Western Queens Was Home To Family Of Christmas Fame

The Moore You Know

The five boroughs of New York City were established on January 1, 1898. Prior to what was called the “Great Consolidation” of five counties to make one huge metropolis, Astoria was part of Newtown township in the days when Queens was its own county. Newtown has been inhabited since the days of Dutch colonial rule. In its four-hundred-year history, it has witnessed many events and become home to many historically famous families.

Photo Courtesy of the Queens Historical Society: the Lawrence family Christmas Tree

One such family was the Moore family of New England. The Moores were one of the most prominent families of Newtown, with family members living in both Astoria and neighboring Elmhurst just a couple miles south. Captain Moore built a house along Broadway near 45th Avenue in 1661, and the property remained in the family for centuries. During the Revolutionary War, British General William Howe made the house his Long Island headquarters.

One of Captain Moore’s great-great-grandsons was Clement Clarke Moore, who is best known as the author of the classic children’s poem, “A Visit from St. Nicholas,” which he composed for his wife and children in 1822. Later, a family friend published the poem anonymously in the upstate newspaper, the Troy Sentinel, in 1823. After being reprinted in newspapers, magazines, and illustrated editions, the poem became an instant classic popularly known as “Twas the Night before Christmas.”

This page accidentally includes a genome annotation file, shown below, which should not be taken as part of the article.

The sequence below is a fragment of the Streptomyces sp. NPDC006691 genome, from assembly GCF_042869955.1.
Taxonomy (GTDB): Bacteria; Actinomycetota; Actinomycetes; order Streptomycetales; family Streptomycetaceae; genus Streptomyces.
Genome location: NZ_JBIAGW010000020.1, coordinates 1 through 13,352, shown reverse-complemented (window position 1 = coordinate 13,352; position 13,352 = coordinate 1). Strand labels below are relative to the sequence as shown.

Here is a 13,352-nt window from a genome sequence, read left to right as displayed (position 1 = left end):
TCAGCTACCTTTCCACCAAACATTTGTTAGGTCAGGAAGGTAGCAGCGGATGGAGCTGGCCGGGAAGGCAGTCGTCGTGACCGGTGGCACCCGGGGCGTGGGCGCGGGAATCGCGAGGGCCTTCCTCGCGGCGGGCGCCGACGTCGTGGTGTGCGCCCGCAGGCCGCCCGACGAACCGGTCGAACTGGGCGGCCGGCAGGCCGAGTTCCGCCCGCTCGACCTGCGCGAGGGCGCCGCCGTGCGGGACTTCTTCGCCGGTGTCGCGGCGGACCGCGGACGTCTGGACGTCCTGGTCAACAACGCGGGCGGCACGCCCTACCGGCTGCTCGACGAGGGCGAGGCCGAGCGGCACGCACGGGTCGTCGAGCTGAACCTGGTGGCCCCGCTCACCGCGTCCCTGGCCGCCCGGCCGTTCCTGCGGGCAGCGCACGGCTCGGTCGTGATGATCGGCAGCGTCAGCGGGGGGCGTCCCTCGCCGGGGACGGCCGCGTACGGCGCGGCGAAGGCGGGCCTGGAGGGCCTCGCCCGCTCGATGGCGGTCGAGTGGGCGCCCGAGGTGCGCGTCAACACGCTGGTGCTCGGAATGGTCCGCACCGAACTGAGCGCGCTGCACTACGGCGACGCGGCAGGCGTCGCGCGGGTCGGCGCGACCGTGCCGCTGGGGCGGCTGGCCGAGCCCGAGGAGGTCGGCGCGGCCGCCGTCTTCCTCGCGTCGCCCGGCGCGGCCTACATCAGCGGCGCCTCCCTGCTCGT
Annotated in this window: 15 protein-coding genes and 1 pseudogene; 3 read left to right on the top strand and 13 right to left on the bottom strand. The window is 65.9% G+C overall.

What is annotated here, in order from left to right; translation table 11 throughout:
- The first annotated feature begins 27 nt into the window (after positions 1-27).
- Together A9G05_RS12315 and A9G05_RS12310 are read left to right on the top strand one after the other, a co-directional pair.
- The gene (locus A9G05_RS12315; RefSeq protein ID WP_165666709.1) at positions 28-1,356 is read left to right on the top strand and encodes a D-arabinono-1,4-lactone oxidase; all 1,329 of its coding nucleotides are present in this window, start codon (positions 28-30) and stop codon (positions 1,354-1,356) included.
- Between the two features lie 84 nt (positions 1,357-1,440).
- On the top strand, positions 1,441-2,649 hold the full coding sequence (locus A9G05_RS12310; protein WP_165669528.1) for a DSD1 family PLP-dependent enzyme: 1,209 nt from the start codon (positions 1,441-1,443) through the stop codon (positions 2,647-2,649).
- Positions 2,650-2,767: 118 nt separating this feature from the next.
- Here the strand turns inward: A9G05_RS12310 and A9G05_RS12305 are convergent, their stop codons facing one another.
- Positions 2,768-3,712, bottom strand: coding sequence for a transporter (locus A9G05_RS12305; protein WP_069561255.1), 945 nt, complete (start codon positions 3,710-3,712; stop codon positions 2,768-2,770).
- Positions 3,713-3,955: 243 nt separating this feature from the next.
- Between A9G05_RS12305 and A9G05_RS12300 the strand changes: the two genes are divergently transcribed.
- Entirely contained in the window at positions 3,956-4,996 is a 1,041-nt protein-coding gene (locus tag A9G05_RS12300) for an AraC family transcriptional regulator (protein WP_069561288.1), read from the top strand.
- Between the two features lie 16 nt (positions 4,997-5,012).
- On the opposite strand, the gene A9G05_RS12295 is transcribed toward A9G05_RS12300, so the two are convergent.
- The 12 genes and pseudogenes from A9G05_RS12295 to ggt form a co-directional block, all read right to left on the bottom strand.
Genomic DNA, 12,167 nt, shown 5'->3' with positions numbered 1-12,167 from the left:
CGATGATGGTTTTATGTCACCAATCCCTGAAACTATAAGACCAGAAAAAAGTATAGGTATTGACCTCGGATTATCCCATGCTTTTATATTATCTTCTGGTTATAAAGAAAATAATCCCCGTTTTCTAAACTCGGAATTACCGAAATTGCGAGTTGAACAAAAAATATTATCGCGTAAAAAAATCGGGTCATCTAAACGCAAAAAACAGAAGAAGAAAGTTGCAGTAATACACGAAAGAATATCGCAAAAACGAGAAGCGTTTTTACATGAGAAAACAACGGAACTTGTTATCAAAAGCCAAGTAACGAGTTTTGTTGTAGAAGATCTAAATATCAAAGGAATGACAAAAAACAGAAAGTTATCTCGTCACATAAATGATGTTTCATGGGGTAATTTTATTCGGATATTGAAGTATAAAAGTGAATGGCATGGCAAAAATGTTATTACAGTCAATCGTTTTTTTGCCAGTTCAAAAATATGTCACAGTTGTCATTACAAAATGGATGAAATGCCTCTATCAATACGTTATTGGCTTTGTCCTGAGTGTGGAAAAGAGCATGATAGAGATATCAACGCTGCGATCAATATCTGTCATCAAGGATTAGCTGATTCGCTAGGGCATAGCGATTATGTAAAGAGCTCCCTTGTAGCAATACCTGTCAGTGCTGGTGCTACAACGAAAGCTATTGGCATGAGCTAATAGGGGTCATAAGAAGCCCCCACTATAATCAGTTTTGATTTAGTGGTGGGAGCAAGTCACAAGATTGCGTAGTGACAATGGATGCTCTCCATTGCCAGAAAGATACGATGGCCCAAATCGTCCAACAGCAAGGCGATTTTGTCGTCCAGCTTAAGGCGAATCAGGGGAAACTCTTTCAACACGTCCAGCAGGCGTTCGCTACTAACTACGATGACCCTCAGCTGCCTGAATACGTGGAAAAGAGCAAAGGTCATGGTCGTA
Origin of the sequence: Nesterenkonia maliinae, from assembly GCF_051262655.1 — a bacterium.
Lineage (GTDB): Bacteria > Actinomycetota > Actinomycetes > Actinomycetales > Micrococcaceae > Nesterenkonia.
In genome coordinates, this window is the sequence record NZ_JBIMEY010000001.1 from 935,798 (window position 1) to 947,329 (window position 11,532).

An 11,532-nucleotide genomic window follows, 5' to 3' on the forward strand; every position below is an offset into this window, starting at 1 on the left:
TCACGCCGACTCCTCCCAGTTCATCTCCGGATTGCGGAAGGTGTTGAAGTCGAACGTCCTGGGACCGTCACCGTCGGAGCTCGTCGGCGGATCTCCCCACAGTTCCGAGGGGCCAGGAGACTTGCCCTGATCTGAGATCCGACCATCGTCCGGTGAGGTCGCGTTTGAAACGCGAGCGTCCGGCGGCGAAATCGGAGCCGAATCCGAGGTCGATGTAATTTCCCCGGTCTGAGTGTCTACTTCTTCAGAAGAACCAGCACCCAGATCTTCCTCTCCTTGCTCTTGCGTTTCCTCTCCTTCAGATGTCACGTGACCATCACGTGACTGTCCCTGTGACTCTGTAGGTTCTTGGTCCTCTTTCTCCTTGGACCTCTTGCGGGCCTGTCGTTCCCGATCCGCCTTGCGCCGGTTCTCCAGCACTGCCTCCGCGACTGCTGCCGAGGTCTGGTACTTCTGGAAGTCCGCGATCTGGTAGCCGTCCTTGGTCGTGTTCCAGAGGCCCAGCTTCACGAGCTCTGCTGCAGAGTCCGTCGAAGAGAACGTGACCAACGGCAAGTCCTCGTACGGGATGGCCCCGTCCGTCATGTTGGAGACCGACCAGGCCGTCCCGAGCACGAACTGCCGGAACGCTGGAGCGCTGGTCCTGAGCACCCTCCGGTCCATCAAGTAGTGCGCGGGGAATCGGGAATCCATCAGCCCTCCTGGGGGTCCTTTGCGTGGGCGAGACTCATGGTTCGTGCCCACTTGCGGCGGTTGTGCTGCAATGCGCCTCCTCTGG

During this period of time, it was believed that Clement Clarke Moore used the family homestead as a periodic country retreat. Although he did write the famous Christmas poem here, one can hope that the settings of the 19th Century Newtown inspired his renowned prose. “Twas the night before Christmas, when all through the house, Not a creature was stirring, not even a mouse; The stockings were hung by the chimney with care, In hopes that St. Nicholas soon would be there.”

During the Victorian age, Christmas in Astoria resembled a scene that could very well have come out of Clement Clarke Moore’s immortal poem. December 25th in Queens was ushered in at midnight as the tones from cornets and other musical instruments coming from the vicinity of the Steinway Reformed Church filled the night air over the village of Astoria. Many carols were played, houses in the church’s vicinity lit up, as people rushed to their windows to hear the music, which was provided by members and friends of the church. In the children’s ward of St. John’s Hospital (where today’s Citi Corp Tower stands), Santa distributed gifts to the youngsters in the afternoon. In the evening, a special supper and entertainment were presented to the hospital sisters, doctors, and nurses. We wish all our readers a very happy holiday season, and in the words of Clement Clarke Moore, “Happy Christmas to all, and to all a good night!”